Brothers convicted of methamphetamine conspiracy
MEMPHIS, Tenn. — Following an investigation by Homeland Security Investigations (HSI) Nashville, a federal jury in the Western District of Tennessee convicted two brothers of conspiracy to distribute 500 grams or more of methamphetamine.
According to information presented in court, HSI Nashville special agents began investigating the drug trafficking activities of Julio Garcia, 42, and Juan Garcia, 38, in 2019.
At the time, Julio Garcia was serving a 10-year federal sentence for another drug offense. While in custody, he used contraband phones to continue his drug trafficking activities.
Juan Garcia, who was not in custody, served as a middleman who accepted payments for shipments of narcotics and deposited the proceeds into various bank accounts.
During the conspiracy, investigators seized two narcotics shipments, each containing over one kilogram of methamphetamine.
United States District Judge Mark S. Norris will sentence Julio Garcia on June 27 and Juan Garcia on June 28. Both men face 10 years to life in prison and fines of up to $10 million. They must also serve at least five years on supervised release.
HSI Nashville, the FBI, the United States Postal Inspection Service, the Shelby County Sheriff’s Office, the Tennessee Bureau of Investigation and the Desoto County Sheriff’s Department investigated the case. Assistant United States Attorneys Greg Allen and Michelle Kimbril-Parks prosecuted the case.
This prosecution, as well as the previous investigation into Julio Garcia, is part of an investigation conducted by the Organized Crime and Drug Enforcement Task Force (OCDETF). OCDETF is a joint federal, state and local cooperative approach to combat drug trafficking organizations and organized criminal enterprises, targeting national and regional level drug trafficking organizations, and coordinating the necessary law enforcement entities and resources to disrupt or dismantle the targeted criminal organization and seize their assets.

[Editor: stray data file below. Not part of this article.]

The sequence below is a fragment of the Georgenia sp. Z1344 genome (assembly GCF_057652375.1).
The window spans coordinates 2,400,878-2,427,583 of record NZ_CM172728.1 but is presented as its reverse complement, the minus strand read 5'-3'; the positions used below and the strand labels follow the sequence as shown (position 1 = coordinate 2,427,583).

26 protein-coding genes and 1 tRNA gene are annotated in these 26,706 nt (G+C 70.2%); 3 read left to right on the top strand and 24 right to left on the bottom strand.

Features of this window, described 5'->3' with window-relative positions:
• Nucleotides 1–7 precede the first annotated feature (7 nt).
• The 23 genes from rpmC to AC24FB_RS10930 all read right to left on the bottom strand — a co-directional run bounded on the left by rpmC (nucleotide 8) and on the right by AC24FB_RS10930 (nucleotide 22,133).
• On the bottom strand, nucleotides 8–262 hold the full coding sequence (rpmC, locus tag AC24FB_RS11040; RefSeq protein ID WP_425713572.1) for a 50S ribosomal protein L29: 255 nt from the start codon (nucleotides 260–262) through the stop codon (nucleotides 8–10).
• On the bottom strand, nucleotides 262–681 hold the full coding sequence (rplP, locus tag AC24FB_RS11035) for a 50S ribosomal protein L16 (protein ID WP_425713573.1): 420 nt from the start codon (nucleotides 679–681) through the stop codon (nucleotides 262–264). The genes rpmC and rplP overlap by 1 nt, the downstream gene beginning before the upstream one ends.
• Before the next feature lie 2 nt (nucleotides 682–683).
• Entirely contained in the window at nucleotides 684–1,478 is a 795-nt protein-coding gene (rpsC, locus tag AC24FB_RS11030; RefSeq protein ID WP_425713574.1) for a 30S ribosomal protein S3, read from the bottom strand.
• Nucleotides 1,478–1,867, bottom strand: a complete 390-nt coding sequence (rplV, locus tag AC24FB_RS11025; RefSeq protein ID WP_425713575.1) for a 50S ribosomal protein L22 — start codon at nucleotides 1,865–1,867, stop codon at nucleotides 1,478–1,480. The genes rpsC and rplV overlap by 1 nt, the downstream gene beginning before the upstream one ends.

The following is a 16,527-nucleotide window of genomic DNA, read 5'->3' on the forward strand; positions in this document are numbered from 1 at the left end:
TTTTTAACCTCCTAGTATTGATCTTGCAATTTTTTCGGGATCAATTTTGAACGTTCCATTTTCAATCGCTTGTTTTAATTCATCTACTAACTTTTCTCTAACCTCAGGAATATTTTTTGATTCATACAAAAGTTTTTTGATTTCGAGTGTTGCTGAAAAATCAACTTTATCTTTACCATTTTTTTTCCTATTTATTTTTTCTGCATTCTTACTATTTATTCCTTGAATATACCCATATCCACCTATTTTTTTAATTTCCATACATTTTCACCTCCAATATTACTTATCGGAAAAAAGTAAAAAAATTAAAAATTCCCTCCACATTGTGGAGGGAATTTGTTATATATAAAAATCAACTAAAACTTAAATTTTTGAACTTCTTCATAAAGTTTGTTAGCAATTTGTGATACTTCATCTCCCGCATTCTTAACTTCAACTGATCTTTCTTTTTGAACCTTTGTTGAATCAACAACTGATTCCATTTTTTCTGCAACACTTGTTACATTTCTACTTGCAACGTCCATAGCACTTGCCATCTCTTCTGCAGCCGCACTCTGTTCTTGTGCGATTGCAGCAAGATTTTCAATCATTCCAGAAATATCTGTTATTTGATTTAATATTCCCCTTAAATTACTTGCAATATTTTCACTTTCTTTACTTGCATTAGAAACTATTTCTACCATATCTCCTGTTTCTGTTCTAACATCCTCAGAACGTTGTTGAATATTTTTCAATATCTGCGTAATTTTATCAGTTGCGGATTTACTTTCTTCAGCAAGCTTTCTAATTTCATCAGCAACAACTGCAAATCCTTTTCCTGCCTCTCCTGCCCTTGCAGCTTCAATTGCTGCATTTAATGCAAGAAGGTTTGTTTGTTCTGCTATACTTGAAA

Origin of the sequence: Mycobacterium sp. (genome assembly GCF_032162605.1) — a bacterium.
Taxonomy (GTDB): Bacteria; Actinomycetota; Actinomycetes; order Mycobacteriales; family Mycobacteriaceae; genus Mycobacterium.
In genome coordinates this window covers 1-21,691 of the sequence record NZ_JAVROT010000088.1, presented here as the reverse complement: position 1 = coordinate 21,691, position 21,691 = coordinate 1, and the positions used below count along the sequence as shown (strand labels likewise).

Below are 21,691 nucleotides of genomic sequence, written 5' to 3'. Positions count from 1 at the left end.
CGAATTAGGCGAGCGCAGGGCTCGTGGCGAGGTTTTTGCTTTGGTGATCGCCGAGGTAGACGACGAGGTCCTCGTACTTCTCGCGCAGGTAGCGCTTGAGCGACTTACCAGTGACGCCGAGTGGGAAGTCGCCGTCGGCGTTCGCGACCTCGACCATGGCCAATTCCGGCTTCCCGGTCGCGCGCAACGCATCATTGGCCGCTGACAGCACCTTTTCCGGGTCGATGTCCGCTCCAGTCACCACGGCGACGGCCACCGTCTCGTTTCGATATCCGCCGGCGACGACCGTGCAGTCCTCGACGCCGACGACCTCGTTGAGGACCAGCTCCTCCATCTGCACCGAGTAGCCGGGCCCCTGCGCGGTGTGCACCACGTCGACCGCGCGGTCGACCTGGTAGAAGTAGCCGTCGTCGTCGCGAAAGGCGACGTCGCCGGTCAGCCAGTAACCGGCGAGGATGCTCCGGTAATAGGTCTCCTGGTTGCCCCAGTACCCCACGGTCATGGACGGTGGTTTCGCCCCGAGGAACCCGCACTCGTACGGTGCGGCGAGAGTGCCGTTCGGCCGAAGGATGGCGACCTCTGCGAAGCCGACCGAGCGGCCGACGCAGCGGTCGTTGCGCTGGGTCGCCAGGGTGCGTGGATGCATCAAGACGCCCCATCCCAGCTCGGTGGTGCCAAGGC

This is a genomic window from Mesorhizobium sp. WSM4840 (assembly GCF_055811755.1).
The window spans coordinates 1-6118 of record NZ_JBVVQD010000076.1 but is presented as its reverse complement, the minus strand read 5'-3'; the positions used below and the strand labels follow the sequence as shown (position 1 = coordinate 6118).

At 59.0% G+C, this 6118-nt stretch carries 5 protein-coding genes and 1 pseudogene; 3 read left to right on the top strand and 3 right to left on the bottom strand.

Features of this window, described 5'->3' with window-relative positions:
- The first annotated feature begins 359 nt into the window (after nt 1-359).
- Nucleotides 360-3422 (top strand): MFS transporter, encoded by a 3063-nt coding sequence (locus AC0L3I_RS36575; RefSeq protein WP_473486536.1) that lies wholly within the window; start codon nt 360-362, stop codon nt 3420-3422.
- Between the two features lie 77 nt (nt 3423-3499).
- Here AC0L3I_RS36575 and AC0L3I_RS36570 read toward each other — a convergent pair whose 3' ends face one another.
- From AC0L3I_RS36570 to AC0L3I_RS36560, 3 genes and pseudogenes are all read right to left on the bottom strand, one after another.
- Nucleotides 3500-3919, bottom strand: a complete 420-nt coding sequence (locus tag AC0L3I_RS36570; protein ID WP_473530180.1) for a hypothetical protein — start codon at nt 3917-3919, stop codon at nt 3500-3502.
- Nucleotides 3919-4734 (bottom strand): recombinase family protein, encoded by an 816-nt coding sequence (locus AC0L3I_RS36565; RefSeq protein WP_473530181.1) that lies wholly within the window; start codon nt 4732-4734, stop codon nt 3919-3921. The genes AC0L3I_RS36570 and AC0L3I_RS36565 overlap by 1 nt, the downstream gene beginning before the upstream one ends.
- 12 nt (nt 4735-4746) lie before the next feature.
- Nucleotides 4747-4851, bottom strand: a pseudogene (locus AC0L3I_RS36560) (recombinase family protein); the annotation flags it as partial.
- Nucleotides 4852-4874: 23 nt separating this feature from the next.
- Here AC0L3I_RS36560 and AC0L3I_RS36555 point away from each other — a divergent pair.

HSI is the principal investigative arm of the U.S. Department of Homeland Security (DHS), responsible for investigating transnational crime and threats, specifically those criminal organizations that exploit the global infrastructure through which international trade, travel, and finance move. HSI’s workforce of more than 8,700 employees consists of more than 6,000 special agents assigned to 237 cities throughout the United States, and 93 overseas locations in 56 countries. HSI’s international presence represents DHS’s largest investigative law enforcement presence abroad and one of the largest international footprints in U.S. law enforcement.
Learn more about HSI’s mission to fight narcotics trafficking @HSI_Nashville.